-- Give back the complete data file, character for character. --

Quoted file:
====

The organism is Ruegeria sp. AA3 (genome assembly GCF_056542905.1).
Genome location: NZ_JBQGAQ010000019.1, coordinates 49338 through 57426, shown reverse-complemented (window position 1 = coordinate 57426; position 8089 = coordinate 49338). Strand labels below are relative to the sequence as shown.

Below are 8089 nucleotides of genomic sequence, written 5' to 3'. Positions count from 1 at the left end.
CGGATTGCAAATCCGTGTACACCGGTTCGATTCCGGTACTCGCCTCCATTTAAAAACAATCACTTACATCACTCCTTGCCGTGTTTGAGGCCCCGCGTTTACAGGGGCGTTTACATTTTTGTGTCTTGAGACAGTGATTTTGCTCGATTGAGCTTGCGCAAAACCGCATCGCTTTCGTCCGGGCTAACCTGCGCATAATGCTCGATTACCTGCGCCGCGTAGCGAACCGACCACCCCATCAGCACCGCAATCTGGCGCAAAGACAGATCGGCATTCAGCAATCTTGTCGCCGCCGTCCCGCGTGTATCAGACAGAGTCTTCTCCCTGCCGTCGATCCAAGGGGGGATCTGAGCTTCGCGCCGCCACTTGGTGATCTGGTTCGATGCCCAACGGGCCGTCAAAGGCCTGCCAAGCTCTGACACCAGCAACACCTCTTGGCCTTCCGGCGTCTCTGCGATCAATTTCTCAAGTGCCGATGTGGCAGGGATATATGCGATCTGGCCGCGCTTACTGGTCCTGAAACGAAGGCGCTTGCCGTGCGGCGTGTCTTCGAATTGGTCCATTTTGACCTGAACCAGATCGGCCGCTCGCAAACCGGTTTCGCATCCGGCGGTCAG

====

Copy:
The organism is Ruegeria sp. AA3 (genome assembly GCF_056542905.1).
Genome location: NZ_JBQGAQ010000019.1, coordinates 49338 through 57426, shown reverse-complemented (window position 1 = coordinate 57426; position 8089 = coordinate 49338). Strand labels below are relative to the sequence as shown.

Below are 8089 nucleotides of genomic sequence, written 5' to 3'. Positions count from 1 at the left end.
CGGATTGCAAATCCGTGTACACCGGTTCGATTCCGGTACTCGCCTCCATTTAAAAACAATCACTTACATCACTCCTTGCCGTGTTTGAGGCCCCGCGTTTACAGGGGCGTTTACATTTTTGTGTCTTGAGACAGTGATTTTGCTCGATTGAGCTTGCGCAAAACCGCATCGCTTTCGTCCGGGCTAACCTGCGCATAATGCTCGATTACCTGCGCCGCGTAGCGAACCGACCACCCCATCAGCACCGCAATCTGGCGCAAAGACAGATCGGCATTCAGCAATCTTGTCGCCGCCGTCCCGCGTGTATCAGACAGAGTCTTCTCCCTGCCGTCGATCCAAGGGGGGATCTGAGCTTCGCGCCGCCACTTGGTGATCTGGTTCGATGCCCAACGGGCCGTCAAAGGCCTGCCAAGCTCTGACACCAGCAACACCTCTTGGCCTTCCGGCGTCTCTGCGATCAATTTCTCAAGTGCCGATGTGGCAGGGATATATGCGATCTGGCCGCGCTTACTGGTCCTGAAACGAAGGCGCTTGCCGTGCGGCGTGTCTTCGAATTGGTCCATTTTGACCTGAACCAGATCGGCCGCTCGCAAACCGGTTTCGCATCCGGCGGTCAG